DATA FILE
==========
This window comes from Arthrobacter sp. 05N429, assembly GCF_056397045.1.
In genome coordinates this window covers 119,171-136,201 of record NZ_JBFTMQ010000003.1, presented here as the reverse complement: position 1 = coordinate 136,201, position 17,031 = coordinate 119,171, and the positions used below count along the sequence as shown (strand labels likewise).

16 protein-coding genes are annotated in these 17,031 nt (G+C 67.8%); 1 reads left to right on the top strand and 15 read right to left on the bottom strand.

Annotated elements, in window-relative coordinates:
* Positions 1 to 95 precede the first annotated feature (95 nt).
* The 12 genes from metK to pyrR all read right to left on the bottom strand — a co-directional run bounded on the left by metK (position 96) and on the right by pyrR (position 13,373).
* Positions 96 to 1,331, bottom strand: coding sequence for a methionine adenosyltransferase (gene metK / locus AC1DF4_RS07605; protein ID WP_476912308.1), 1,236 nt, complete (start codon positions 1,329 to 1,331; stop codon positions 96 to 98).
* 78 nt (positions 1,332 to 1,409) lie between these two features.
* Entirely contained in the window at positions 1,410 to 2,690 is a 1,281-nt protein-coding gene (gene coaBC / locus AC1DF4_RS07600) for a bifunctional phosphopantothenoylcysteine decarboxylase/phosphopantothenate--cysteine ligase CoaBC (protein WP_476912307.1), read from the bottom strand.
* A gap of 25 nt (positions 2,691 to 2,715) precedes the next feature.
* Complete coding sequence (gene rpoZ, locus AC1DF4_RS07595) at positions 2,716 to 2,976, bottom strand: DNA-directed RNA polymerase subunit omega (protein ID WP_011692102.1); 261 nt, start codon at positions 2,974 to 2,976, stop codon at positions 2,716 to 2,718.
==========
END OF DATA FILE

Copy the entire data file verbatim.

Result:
This window comes from Arthrobacter sp. 05N429, assembly GCF_056397045.1.
In genome coordinates this window covers 119,171-136,201 of record NZ_JBFTMQ010000003.1, presented here as the reverse complement: position 1 = coordinate 136,201, position 17,031 = coordinate 119,171, and the positions used below count along the sequence as shown (strand labels likewise).

16 protein-coding genes are annotated in these 17,031 nt (G+C 67.8%); 1 reads left to right on the top strand and 15 read right to left on the bottom strand.

Annotated elements, in window-relative coordinates:
* Positions 1 to 95 precede the first annotated feature (95 nt).
* The 12 genes from metK to pyrR all read right to left on the bottom strand — a co-directional run bounded on the left by metK (position 96) and on the right by pyrR (position 13,373).
* Positions 96 to 1,331, bottom strand: coding sequence for a methionine adenosyltransferase (gene metK / locus AC1DF4_RS07605; protein ID WP_476912308.1), 1,236 nt, complete (start codon positions 1,329 to 1,331; stop codon positions 96 to 98).
* 78 nt (positions 1,332 to 1,409) lie between these two features.
* Entirely contained in the window at positions 1,410 to 2,690 is a 1,281-nt protein-coding gene (gene coaBC / locus AC1DF4_RS07600) for a bifunctional phosphopantothenoylcysteine decarboxylase/phosphopantothenate--cysteine ligase CoaBC (protein WP_476912307.1), read from the bottom strand.
* A gap of 25 nt (positions 2,691 to 2,715) precedes the next feature.
* Complete coding sequence (gene rpoZ, locus AC1DF4_RS07595) at positions 2,716 to 2,976, bottom strand: DNA-directed RNA polymerase subunit omega (protein ID WP_011692102.1); 261 nt, start codon at positions 2,974 to 2,976, stop codon at positions 2,716 to 2,718.